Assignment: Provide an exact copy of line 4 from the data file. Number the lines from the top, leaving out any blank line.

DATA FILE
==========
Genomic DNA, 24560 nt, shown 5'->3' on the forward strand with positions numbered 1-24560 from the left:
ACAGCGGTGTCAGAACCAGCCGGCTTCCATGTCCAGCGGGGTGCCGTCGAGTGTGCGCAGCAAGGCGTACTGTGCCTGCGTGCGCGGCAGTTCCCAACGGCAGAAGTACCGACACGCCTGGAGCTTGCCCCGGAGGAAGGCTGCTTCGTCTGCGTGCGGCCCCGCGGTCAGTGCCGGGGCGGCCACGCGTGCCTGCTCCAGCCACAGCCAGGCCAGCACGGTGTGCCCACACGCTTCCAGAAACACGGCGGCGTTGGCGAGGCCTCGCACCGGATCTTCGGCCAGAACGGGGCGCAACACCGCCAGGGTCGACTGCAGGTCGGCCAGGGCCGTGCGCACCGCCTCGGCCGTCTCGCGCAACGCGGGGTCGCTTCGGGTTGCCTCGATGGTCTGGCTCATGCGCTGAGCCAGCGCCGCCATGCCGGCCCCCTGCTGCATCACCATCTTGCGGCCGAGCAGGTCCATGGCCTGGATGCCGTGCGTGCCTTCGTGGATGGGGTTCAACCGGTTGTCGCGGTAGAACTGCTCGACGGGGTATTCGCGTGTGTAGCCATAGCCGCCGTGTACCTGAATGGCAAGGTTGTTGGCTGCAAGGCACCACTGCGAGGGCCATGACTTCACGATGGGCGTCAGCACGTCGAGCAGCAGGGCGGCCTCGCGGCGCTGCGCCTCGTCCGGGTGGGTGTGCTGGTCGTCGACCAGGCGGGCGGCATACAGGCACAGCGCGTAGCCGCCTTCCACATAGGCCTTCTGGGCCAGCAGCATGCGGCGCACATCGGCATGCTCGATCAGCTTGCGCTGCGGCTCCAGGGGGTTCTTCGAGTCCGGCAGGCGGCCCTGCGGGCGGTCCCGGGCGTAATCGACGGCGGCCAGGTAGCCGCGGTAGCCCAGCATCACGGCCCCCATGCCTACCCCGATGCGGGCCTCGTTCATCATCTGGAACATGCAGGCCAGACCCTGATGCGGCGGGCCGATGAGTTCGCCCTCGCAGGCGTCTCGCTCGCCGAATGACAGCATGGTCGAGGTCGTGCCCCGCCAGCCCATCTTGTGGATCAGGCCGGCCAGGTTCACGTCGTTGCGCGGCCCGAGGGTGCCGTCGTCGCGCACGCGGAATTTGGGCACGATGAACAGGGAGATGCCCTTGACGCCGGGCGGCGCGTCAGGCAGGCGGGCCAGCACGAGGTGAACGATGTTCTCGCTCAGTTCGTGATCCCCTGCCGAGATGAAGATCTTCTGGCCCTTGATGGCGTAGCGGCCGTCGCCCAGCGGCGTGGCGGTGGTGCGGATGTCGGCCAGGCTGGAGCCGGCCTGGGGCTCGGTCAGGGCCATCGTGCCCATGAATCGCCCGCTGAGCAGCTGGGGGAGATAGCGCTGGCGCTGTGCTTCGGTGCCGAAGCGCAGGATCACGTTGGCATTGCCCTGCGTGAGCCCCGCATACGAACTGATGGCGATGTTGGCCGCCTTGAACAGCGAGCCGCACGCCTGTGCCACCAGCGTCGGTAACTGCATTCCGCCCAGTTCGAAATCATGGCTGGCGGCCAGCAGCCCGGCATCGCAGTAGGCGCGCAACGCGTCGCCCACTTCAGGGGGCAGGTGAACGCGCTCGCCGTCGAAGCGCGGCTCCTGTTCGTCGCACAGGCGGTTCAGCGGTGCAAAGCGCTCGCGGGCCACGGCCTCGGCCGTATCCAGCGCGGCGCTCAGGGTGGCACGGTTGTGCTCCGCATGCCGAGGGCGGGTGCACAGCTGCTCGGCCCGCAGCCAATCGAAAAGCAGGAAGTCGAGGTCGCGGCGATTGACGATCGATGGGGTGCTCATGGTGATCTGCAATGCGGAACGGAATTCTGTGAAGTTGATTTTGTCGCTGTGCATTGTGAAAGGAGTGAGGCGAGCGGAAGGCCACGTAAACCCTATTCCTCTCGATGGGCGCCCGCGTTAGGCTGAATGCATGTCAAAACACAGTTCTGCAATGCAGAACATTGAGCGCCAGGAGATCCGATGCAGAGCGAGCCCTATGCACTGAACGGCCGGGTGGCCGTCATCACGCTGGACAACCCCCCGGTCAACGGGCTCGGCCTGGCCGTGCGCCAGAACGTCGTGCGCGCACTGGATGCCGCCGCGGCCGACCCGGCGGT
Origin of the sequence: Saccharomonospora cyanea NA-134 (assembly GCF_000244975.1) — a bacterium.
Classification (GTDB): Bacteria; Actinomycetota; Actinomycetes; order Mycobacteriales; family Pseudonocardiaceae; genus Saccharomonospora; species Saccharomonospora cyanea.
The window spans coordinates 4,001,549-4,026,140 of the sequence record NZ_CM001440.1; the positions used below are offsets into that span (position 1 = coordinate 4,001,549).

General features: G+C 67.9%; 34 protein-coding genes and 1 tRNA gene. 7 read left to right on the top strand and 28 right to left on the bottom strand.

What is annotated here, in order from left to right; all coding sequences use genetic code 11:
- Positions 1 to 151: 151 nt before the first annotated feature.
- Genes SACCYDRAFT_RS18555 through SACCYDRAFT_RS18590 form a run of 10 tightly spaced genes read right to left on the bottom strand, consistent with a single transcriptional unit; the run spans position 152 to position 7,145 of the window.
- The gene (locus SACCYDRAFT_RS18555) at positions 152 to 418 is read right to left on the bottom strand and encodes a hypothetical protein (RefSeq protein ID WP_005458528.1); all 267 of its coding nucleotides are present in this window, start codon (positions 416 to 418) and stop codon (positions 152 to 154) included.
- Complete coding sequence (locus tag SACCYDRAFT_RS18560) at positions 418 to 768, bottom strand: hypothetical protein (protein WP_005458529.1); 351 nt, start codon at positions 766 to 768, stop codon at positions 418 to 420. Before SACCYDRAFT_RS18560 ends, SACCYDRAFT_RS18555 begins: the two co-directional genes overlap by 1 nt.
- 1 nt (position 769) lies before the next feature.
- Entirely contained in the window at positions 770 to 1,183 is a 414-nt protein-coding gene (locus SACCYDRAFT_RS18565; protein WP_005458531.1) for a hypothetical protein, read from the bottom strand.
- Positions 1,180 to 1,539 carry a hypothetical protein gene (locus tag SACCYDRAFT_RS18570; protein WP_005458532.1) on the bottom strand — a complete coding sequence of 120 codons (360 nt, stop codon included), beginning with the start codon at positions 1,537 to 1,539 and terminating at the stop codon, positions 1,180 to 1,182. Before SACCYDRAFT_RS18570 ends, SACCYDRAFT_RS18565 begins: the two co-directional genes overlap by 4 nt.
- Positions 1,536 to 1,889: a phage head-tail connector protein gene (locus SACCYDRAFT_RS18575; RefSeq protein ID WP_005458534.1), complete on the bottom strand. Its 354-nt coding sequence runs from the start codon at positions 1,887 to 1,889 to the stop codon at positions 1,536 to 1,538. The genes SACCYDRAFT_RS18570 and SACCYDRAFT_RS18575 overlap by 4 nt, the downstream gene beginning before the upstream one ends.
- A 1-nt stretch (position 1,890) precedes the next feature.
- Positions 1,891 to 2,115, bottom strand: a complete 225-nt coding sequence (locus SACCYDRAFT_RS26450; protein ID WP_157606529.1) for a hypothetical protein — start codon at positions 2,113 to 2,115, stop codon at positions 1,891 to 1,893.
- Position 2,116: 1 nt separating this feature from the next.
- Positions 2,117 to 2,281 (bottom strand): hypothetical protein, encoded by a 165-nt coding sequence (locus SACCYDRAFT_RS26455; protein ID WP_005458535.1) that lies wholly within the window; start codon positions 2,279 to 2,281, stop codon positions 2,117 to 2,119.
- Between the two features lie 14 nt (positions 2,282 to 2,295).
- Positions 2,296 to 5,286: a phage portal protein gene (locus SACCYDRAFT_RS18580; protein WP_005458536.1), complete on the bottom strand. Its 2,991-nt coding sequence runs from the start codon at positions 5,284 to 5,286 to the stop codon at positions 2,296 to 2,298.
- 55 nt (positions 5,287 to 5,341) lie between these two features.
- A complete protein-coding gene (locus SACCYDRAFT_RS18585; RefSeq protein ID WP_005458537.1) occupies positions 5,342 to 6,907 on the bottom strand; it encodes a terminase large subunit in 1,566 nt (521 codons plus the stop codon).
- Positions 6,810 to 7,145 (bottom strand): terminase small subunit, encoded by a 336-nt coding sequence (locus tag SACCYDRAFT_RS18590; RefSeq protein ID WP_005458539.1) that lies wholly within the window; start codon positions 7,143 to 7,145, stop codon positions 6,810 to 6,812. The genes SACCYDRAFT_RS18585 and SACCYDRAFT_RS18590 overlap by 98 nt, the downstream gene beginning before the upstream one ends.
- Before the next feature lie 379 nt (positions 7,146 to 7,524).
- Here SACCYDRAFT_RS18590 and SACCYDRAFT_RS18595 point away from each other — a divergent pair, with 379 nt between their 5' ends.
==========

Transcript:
Classification (GTDB): Bacteria; Actinomycetota; Actinomycetes; order Mycobacteriales; family Pseudonocardiaceae; genus Saccharomonospora; species Saccharomonospora cyanea.